Major technology companies including Apple, Samsung and Microsoft have moved to reassure customers they are safe after a massive Wikileaks document dump revealed devices from phones to TVs were the target of hacks by the U.S. Central Intelligence Agency (CIA).
Wikileaks released 8,761 documents and files on Tuesday outlining the CIA's hacking toolkit. In one instant it described an attack against a Samsung internet-connected TV which was developed alongside U.K. spy agency MI5, in which the set is in a "fake-off" mode, so the owner thinks it is off when it's actually on. The "fake-off" mode acts as a bug, recording conversations in the room and sends them over to the CIA.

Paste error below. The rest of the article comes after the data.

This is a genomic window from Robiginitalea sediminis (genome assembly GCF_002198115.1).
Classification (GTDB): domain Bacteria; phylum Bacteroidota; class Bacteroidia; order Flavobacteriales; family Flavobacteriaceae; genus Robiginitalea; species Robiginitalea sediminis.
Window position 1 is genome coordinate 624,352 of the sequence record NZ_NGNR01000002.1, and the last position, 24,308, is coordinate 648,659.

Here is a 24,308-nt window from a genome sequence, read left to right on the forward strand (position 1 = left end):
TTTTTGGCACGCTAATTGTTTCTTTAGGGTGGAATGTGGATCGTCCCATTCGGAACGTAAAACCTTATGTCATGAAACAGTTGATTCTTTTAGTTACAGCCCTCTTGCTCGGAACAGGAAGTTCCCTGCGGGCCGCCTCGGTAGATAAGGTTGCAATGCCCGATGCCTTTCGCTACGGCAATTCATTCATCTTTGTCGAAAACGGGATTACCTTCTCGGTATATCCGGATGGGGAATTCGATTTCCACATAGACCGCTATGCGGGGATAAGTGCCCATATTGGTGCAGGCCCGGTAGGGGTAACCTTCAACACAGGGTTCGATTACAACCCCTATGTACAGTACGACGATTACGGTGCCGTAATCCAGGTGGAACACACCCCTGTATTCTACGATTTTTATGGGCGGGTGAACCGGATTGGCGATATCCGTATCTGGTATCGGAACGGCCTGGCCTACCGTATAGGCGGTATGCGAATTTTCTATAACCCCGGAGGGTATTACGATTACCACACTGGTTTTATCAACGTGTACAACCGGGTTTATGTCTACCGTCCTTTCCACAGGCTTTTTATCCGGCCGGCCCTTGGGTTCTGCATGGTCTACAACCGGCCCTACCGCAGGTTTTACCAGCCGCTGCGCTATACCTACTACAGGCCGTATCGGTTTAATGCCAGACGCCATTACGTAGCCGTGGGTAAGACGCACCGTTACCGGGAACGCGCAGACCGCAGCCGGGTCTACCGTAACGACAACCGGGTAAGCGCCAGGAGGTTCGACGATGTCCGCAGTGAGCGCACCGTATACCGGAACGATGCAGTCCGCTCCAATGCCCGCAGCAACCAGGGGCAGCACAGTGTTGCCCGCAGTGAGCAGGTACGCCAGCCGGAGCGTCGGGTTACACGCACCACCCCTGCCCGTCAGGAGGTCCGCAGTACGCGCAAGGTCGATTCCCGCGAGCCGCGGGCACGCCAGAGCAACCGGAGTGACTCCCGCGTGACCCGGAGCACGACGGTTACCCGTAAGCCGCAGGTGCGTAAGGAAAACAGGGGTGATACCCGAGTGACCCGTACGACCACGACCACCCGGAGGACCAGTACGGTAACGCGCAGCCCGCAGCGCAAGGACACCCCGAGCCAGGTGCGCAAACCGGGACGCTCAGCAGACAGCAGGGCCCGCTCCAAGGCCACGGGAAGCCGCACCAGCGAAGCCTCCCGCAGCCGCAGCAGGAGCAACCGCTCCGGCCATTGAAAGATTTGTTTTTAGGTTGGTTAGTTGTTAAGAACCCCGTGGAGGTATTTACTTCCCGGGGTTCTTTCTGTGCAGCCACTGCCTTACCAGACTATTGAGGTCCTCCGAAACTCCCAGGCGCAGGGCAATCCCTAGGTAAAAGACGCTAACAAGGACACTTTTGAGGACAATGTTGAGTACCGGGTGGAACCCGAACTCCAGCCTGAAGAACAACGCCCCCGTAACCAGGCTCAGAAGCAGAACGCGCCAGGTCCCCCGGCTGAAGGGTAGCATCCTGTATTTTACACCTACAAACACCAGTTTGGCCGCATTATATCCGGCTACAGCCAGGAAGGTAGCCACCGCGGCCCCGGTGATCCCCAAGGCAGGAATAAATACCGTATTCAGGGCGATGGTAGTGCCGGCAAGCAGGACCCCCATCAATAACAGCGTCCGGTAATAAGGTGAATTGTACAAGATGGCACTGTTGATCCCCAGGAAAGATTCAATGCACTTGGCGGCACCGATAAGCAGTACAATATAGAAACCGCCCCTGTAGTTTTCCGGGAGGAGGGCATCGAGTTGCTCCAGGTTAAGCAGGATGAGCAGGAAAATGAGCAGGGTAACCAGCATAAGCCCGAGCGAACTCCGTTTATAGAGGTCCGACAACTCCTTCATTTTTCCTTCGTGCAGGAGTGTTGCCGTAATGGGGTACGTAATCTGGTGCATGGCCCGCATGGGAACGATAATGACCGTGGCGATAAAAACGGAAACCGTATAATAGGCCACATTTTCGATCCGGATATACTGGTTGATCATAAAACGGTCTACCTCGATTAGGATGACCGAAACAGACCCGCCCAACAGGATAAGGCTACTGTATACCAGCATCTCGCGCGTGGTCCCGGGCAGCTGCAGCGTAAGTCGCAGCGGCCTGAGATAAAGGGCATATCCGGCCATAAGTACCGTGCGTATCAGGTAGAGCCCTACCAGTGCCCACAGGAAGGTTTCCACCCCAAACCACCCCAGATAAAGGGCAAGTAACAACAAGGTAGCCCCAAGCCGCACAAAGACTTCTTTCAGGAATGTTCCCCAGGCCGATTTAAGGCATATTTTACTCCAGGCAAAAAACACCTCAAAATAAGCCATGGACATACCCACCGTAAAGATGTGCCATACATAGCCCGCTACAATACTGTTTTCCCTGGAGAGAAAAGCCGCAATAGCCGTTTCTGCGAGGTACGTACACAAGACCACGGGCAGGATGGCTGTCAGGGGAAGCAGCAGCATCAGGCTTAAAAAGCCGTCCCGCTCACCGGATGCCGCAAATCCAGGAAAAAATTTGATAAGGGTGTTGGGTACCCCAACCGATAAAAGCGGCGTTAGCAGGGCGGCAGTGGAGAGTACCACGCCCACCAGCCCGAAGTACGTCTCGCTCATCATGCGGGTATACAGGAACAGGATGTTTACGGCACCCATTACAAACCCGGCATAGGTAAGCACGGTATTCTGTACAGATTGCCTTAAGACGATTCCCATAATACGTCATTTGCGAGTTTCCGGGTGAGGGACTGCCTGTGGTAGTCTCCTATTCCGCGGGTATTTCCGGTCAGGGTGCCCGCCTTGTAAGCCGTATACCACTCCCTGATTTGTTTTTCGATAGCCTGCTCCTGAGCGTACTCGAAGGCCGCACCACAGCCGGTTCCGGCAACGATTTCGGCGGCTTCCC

"Protecting consumers' privacy and the security of our devices is a top priority at Samsung. We are aware of the report in question and are urgently looking into the matter," a Samsung spokesperson told CNBC by email.
The CIA also has 14 "zero-day exploits" – software vulnerabilities that have no fix yet – to hack Apple's iOS devices such as iPads and iPhones. The Wikileaks documents show how these exploits were shared with other organizations including the National Security Agency (NSA) and GCHQ, another U.K. spy agency. The CIA did not tell Apple about these vulnerabilities meaning they couldn't be fixed.